nick-lowe“Marie Provost,” by Nick Lowe | Nick Lowe was more important to the secondary British Invasion than sales would indicate. His imprint on what was coming out of the UK in the late ’70s through the 1980s was undeniable; consider the countless records he produced by such artists as Elvis Costello, Graham Parker, and the Damned. Nick Lowe’s records were charming, witty and rocked, despite the overt poppy overtones. “Marie Provost” perfectly molds all that is Nick in one song. You get incredibly funny lyrics based on a very true and tragic story of a Canadian silent film actress who died alone in her apartment amongst countless liquor bottles, a $10 promissory note to Joan Crawford, and a barking dog that  may or may not have tried to take matters into its own paws, as far as food goes.

kinks-village-green“Big Sky,” by the Kinks | I suppose I could’ve selected any track off the Kinks’ exemplary 1968 release, The Kinks are the Village Green Preservation Society. This is truly a mind-blowing record as a whole, but when you take a track out of the original mix,  you see how these little English classics can live on their own. “Big Sky” may be the perfect Ray Davies composition, in my opinion, as it has the key elements that make a great Kinks song, such as the immediate, yet simple melodic hook married to an introspective lyric. This song is delivered as a heavier rock piece, a style that the very proper Kinks were clearly moving away from.

the-who-magic-bus“Pictures of Lily,” by the Who | At one point I hope the world realizes the brilliance of Pete Townshend as a holistic composer; his ability to wax poetic on an array of simplistic, yet direct subjects and write complex, truly diabolic songs about introspective demons made him the genius that we have today. “Pictures of Lily” will always be a favorite of mine. I especially love the key change in the second half of each chorus that takes you to the breakdown, at which point Keith Moon brings you to the best part of the song: the ba-da- da-dum-dum–“Pictures of Lily!” This is followed by an amazing French horn “solo” by John. Lyrically and in two minutes and 35 seconds, Pete tells a full story of an individual with insomnia who is given a picture of a pin-up girl (the eponymous Lily) from his father. The individual falls in love with the pin-up girl, which leads to sleep and the realization that the girl has been dead since 1929.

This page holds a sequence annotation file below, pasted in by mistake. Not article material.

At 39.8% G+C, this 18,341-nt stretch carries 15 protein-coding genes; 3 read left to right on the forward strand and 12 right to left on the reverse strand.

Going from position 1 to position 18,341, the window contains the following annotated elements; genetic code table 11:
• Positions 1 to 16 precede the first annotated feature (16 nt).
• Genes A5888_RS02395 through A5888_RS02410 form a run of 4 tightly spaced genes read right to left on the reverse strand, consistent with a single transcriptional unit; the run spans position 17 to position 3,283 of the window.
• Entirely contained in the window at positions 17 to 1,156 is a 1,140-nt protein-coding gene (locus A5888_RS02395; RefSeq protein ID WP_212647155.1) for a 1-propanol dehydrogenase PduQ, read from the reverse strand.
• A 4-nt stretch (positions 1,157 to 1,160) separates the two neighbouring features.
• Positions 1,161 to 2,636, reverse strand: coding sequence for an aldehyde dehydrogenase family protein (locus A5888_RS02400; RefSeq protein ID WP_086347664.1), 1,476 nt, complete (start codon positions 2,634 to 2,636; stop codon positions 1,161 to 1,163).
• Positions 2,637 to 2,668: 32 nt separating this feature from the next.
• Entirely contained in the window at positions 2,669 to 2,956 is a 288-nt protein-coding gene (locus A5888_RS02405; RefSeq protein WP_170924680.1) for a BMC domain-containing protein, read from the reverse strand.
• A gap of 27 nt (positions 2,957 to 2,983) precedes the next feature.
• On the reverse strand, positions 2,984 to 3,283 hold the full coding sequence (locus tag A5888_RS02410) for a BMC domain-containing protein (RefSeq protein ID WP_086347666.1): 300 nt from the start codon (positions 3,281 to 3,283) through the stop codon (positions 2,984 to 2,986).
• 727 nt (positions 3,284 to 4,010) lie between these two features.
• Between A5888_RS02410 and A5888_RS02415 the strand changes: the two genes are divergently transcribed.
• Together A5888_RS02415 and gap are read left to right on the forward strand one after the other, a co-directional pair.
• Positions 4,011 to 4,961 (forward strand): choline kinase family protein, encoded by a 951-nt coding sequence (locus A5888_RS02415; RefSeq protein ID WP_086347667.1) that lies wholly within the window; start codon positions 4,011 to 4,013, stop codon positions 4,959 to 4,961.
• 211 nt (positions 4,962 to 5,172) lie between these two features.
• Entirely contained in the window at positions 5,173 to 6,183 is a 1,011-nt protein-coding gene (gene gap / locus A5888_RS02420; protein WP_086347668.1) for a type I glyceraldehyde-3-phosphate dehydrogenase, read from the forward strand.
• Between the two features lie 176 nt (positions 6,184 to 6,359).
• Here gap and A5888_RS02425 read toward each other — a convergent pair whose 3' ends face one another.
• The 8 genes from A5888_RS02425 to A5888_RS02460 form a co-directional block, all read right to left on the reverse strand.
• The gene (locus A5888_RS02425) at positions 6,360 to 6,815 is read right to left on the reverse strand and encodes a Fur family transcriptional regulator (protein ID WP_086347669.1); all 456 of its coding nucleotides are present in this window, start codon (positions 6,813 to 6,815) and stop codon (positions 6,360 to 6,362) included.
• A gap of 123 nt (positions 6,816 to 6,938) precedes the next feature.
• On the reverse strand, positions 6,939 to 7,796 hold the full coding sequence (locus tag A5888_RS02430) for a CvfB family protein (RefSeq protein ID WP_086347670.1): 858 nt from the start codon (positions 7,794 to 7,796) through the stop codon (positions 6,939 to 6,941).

keith-klingensmithKeith Klingensmith:

pet-sounds“Please Let Me Wonder,” by the Beach Boys | I’m firmly in the Pet-Sounds-is-the-greatest-record-ever-made club, but side two of The Beach Boys Today contains every bit of that same magic. “Please Let Me Wonder” starts the side off with a perfect dose of Brian Wilson longing. I’m a harmony guy and as heartbreaking as this song is, the Beach Boys’ harmonies are mixed so loud they could almost be considered the second lead voice. I wish every song was mixed this way! I could happily spend the rest of my life listening to Beach Boys vocals-only mixes; you need to do yourself a favor and check out the “Please Let Me Wonder” vocals-only outtakes, if you haven’t already.

the-byrds-lady-friend“Lady Friend,” by the Byrds | There are times when I think this amazing David Crosby song is my fave song of all time. If I could ever manage to make a favorite songs list, this would be near the top for sure. Everything I still love about pop music is entirely contained in this song–an inspired melody, giant harmonies, driving guitars and horns. Some top-notch girl lyrics can never hurt, either. There’s mystery to this song. I can never fully get to the bottom of why all these pieces are able to combine in a way that destroys me every single time. If I ever had to play a single song to define myself musically, I’d be comfortable playing this one.